Aboriginal Relations Committee Chairs:
- Interim Co-Chair
BC Treaty Commission – The independent body responsible for facilitating treaty negotiations among the governments of Canada, BC and First Nations in BC. The Treaty Commission's primary role is to oversee the negotiation process to make sure that the parties are being effective and making progress in negotiations. For an update on the BC treaty negotiations process, click here.
September 16, 2015
Blockade Protocols: What to do
With the hunting season upon us, the BCWF recognizes that there may be many folks out in the bush and on the roads. Below is a link to a PDF file for instructions on what to do if you find yourself at a blockade.
Blockade Protocol: What do Do
September 3, 2014
Tahltan Nation Blockade and Gitxsan Nation "Eviction Notice"
In the wake of the recent William decision in the Supreme Court of Canada, First Nations groups – including the Gitxsan and Tahltan Nations in central and northern B.C – have moved to assert claims in several areas.
Below you will find updates on both of these current situations as well as important information on how to approach a blockade should you come across one.
Tahltan Nation Blockade: Hwy 51 Between Dease Lake and Telegraph Creek
Members of the Tahltan Nation in northwest B.C. recently set up a blockade on Highway 51 between Dease Lake and Telegraph Creek in order to limit moose hunting by resident hunters in their territory. According to Chief Terri Brown, the local moose population is under considerable strain from resident hunters.
While BCWF does not agree with the Tahltan’s assessment that there is a conservation problem with the local moose population, we do agree that our province needs to do more to manage and protect B.C.’s fish, wildlife, and habitat. This is an ongoing issue that our organization has been bringing up in our meetings with government for quite some time. BCWF officials hope to work with the Tahltan Nation in the near future to resolve this situation and come together to look for solutions so that resident hunters can continue to access the area.
The BCWF is also asking government to explain why they have allowed public roads to be blockaded, and will seek remedies from the province to prevent blockades from occurring again in the future.
BCWF Members will no doubt be familiar with similar roadblocks in the past that have sought to block the public from accessing Crown lands. As always, we would like to encourage our members to act responsibly and conduct themselves in a peaceful manner when encountering a roadblock – read on for some great tips and advice on the best way to do that.
Province of B.C. Update on the Tahltan Blockade
The Province of B.C. issued an update on the Tahltan Blockade on Tuesday, August 26th:
“Members of the Tahltan Nation have established a blockade on Highway 51 between Dease Lake and Telegraph Creek and government has been advised that resident hunters may be stopped at the blockade.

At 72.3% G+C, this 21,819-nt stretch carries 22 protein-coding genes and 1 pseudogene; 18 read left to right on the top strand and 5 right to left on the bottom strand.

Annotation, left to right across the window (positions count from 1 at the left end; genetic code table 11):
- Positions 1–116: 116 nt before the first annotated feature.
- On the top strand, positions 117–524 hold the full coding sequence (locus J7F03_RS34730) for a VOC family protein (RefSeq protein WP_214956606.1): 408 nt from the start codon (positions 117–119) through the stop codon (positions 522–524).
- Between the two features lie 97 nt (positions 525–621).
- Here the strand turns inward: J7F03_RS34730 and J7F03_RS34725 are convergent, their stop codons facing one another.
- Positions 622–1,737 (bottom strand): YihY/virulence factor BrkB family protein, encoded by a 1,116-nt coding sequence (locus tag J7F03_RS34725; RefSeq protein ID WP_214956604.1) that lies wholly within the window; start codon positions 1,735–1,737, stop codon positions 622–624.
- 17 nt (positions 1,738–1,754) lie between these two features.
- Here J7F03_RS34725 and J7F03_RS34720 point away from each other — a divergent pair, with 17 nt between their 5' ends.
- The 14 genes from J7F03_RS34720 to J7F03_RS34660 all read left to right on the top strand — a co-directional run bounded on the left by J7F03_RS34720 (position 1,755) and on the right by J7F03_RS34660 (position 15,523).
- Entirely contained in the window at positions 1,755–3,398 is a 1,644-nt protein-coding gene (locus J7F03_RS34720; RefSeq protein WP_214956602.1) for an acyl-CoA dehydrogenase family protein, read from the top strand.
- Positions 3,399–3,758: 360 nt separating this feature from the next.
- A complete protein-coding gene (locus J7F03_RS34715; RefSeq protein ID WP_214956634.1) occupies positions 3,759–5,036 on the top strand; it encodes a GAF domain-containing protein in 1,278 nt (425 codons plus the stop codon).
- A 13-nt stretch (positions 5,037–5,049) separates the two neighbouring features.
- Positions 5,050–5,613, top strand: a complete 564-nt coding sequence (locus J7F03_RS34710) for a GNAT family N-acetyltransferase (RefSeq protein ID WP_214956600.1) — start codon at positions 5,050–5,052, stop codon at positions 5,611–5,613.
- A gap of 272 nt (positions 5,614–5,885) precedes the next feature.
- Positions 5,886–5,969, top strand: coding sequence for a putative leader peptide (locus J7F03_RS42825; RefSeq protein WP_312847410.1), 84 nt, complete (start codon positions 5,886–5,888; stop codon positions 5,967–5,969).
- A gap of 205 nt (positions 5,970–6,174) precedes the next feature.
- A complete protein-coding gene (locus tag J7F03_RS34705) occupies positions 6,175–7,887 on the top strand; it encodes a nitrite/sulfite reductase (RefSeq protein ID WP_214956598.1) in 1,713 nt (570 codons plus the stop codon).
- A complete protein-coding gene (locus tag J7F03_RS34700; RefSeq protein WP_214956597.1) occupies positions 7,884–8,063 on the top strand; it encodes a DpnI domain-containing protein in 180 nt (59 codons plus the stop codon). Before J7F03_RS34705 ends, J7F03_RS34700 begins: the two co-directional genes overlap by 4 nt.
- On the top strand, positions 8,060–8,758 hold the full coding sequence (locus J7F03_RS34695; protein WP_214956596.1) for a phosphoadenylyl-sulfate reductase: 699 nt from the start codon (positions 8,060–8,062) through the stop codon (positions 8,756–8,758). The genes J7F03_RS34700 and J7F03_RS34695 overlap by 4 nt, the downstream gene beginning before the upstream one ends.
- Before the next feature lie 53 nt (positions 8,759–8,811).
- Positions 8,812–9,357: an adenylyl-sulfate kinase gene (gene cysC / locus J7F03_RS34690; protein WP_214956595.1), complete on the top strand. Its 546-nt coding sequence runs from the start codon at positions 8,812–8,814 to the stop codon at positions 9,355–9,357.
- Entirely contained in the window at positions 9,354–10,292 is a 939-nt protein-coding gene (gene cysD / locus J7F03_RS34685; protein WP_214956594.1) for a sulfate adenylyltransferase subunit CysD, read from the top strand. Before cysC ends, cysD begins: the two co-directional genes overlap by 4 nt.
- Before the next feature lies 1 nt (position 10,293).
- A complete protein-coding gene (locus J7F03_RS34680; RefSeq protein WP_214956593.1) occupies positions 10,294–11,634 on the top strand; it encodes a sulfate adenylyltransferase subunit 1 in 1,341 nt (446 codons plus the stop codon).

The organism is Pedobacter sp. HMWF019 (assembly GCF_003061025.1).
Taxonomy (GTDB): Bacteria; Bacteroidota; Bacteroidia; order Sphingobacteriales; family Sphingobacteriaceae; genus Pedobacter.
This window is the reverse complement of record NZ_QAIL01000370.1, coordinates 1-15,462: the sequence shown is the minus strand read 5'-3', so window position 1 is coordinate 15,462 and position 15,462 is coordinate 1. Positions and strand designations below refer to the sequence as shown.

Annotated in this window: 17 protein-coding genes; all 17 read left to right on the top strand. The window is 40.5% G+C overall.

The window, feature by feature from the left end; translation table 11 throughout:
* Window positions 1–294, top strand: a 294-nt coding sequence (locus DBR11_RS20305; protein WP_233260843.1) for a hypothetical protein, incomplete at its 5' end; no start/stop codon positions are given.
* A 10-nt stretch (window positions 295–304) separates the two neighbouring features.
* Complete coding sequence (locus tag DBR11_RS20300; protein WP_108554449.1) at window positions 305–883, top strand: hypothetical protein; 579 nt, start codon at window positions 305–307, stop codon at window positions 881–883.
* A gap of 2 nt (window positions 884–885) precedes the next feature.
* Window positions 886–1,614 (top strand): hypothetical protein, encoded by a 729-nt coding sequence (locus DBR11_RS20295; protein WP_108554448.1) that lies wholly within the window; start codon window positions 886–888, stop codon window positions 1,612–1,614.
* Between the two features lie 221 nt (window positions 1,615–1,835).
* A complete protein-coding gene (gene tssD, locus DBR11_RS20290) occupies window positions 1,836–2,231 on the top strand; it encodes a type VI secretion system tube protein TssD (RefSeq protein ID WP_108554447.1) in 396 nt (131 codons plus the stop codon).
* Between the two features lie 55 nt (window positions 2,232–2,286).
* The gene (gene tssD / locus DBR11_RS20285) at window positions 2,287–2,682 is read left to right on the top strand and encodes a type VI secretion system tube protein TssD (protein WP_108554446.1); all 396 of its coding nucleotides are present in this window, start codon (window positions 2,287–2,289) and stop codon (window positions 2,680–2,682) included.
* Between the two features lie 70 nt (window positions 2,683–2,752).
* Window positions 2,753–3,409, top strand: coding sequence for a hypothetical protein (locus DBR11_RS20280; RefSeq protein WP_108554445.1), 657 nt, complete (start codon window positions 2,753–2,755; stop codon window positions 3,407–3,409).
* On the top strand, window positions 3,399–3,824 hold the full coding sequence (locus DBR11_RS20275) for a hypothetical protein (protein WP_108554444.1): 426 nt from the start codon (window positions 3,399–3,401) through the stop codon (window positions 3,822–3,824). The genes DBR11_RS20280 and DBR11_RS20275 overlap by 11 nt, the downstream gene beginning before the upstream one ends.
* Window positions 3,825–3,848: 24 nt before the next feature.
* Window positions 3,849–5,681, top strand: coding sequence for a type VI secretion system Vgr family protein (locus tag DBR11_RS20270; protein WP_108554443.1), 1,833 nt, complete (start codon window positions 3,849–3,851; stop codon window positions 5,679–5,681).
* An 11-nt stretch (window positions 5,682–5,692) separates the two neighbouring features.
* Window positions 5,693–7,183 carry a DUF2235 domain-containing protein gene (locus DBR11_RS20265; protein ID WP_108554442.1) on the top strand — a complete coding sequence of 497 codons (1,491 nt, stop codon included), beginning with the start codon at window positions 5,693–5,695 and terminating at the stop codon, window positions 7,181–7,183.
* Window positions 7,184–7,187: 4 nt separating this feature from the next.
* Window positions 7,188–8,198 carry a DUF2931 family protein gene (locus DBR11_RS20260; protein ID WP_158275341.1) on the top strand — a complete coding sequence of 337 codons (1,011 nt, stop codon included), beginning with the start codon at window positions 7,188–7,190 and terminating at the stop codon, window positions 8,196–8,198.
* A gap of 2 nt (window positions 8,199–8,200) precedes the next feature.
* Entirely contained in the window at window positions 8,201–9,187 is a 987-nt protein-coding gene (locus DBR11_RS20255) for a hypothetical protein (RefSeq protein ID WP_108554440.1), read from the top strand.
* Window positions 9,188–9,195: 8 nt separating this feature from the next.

Hunters planning to use Highway 51 are advised as follows:
Government has initiated discussions with the Tahltan and is working to determine their specific concerns. We ask everyone to remain respectful of one another on the ground while we seek a resolution to the situation.
The Province considers the licences of guides, resident hunters and non-resident hunters to be valid. There is the possibility that resident hunters in Tahltan Traditional Territory may encounter protests.
All British Columbians have a constitutional right to peaceful protest and to express their point of view in a safe and legal way.
Hunters seeking direction on what to do if they encounter a protest, or who wish to report any confrontation should contact the local RCMP detachment.”
Gitxsan Eviction Notice
On August 8th, the Gitxsan Nation issued an “eviction notice” to sport fishers, CN Rail, and the forestry industry, indicating that the move was “supported by the decision by the Supreme Court of Canada that the Crown must obtain consent and preserve the interests of the Gitxsan before carrying on any activities on Gitxsan lax yip, 33,000 sq km of territory in northwestern British Columbia.”
Negotiations between the Province of B.C. and the Gitxsan are ongoing and are proceeding in a positive manner, with the group extending an earlier suspension of the eviction notice for anglers to September 16th to allow more time for talks. BCWF has also met with the Gitxsan recently in order to discuss ways we can work together on common issues, and those discussions continue.
The Gitxsan have expressed a willingness to arrange a meeting between BCWF and the Tahltan to talk about important issues related to land use and B.C.’s fish, wildlife, and habitat.
Useful Information Should You Encounter a Blockade